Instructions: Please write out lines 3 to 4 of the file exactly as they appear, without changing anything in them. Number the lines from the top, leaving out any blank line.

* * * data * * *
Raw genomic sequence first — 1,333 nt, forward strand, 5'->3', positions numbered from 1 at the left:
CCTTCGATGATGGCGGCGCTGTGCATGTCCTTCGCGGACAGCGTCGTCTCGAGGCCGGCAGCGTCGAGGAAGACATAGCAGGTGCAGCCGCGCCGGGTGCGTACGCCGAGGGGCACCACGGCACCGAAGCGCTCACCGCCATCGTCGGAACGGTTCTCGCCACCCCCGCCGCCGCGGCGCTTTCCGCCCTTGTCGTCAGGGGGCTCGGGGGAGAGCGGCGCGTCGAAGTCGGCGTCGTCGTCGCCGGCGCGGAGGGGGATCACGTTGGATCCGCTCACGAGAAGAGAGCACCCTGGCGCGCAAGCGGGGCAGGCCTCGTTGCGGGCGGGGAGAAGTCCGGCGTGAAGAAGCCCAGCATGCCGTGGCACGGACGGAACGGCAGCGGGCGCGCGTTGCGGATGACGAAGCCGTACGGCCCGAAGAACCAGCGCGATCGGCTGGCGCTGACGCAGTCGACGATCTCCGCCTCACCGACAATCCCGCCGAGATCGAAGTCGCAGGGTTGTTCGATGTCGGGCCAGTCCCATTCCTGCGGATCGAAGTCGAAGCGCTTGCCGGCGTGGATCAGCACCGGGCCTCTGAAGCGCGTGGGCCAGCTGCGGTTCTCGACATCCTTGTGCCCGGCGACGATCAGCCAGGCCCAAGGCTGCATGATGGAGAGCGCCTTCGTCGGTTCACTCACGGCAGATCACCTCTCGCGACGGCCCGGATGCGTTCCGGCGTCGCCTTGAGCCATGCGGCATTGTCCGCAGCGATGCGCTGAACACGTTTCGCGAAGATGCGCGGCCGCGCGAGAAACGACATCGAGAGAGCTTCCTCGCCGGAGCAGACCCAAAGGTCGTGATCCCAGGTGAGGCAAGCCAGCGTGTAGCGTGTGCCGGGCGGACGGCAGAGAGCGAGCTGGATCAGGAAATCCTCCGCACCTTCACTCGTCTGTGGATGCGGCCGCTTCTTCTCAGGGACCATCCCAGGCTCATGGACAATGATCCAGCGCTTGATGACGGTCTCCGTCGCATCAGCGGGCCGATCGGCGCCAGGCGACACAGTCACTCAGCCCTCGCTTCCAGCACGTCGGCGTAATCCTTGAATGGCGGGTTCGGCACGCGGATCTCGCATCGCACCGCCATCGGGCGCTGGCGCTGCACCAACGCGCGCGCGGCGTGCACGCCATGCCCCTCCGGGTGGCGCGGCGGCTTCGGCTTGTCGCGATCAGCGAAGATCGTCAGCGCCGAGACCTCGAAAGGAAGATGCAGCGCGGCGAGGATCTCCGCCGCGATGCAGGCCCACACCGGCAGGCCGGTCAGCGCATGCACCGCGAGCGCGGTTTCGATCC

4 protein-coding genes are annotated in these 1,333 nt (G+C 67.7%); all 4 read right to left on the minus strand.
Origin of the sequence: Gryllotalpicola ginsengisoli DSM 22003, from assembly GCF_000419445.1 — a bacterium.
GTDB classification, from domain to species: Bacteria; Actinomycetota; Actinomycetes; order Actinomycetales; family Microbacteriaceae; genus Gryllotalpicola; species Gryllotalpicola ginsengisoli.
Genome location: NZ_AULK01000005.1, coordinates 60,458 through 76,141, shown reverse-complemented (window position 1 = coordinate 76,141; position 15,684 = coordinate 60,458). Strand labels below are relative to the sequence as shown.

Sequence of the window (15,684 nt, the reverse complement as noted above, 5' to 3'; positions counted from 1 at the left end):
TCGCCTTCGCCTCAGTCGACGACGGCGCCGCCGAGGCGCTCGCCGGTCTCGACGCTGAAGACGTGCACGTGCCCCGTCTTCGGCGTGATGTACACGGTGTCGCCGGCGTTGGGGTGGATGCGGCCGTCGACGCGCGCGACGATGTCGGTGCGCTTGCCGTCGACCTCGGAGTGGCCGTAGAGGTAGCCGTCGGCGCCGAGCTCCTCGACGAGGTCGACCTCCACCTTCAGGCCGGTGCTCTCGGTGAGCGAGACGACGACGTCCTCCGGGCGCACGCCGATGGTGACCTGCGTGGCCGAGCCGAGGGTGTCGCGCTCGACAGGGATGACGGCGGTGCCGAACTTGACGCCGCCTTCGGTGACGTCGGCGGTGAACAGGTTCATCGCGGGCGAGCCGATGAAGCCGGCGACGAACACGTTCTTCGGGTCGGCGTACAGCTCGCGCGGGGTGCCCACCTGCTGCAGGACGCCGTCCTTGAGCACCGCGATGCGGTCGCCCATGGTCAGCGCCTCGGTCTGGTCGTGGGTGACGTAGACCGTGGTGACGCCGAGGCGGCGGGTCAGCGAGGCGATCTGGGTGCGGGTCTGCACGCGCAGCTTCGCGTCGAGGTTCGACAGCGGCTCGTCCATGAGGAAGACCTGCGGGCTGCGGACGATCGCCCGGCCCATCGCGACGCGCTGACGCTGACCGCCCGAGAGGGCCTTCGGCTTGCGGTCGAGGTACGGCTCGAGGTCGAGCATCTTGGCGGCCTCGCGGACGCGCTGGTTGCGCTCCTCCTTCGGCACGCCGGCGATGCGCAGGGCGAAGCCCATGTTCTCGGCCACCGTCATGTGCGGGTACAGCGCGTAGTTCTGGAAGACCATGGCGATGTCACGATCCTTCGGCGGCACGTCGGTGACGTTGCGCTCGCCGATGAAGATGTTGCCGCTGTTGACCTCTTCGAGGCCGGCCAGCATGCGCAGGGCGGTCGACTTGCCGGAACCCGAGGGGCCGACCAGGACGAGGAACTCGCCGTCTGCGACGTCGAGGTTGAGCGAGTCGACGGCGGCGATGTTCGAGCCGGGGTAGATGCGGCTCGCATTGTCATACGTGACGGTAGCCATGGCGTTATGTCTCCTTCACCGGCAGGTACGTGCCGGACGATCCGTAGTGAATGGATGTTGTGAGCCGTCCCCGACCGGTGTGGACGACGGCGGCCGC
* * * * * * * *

4 protein-coding genes are annotated in these 1,333 nt (G+C 67.7%); all 4 read right to left on the minus strand.
Origin of the sequence: Gryllotalpicola ginsengisoli DSM 22003, from assembly GCF_000419445.1 — a bacterium.